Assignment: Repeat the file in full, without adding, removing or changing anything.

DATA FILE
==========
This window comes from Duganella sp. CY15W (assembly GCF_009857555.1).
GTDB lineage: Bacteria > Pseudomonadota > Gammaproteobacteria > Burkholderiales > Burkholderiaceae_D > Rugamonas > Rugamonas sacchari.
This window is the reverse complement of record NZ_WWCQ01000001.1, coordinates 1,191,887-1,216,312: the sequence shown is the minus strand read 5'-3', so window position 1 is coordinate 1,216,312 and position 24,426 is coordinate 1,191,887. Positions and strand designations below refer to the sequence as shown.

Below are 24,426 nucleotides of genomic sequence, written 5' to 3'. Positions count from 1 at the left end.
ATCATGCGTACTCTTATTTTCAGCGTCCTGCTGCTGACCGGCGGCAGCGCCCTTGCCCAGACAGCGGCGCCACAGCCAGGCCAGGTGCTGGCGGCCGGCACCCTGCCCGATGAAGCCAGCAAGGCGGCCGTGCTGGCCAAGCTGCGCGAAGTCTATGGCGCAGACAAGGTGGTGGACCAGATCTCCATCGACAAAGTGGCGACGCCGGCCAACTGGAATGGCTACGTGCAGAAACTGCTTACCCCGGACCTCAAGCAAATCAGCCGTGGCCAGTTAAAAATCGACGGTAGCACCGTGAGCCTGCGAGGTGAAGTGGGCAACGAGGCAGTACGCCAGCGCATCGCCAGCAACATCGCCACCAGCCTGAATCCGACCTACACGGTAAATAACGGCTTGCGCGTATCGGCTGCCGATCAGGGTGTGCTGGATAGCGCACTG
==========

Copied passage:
This window comes from Duganella sp. CY15W (assembly GCF_009857555.1).
GTDB lineage: Bacteria > Pseudomonadota > Gammaproteobacteria > Burkholderiales > Burkholderiaceae_D > Rugamonas > Rugamonas sacchari.
This window is the reverse complement of record NZ_WWCQ01000001.1, coordinates 1,191,887-1,216,312: the sequence shown is the minus strand read 5'-3', so window position 1 is coordinate 1,216,312 and position 24,426 is coordinate 1,191,887. Positions and strand designations below refer to the sequence as shown.

Below are 24,426 nucleotides of genomic sequence, written 5' to 3'. Positions count from 1 at the left end.
ATCATGCGTACTCTTATTTTCAGCGTCCTGCTGCTGACCGGCGGCAGCGCCCTTGCCCAGACAGCGGCGCCACAGCCAGGCCAGGTGCTGGCGGCCGGCACCCTGCCCGATGAAGCCAGCAAGGCGGCCGTGCTGGCCAAGCTGCGCGAAGTCTATGGCGCAGACAAGGTGGTGGACCAGATCTCCATCGACAAAGTGGCGACGCCGGCCAACTGGAATGGCTACGTGCAGAAACTGCTTACCCCGGACCTCAAGCAAATCAGCCGTGGCCAGTTAAAAATCGACGGTAGCACCGTGAGCCTGCGAGGTGAAGTGGGCAACGAGGCAGTACGCCAGCGCATCGCCAGCAACATCGCCACCAGCCTGAATCCGACCTACACGGTAAATAACGGCTTGCGCGTATCGGCTGCCGATCAGGGTGTGCTGGATAGCGCACTG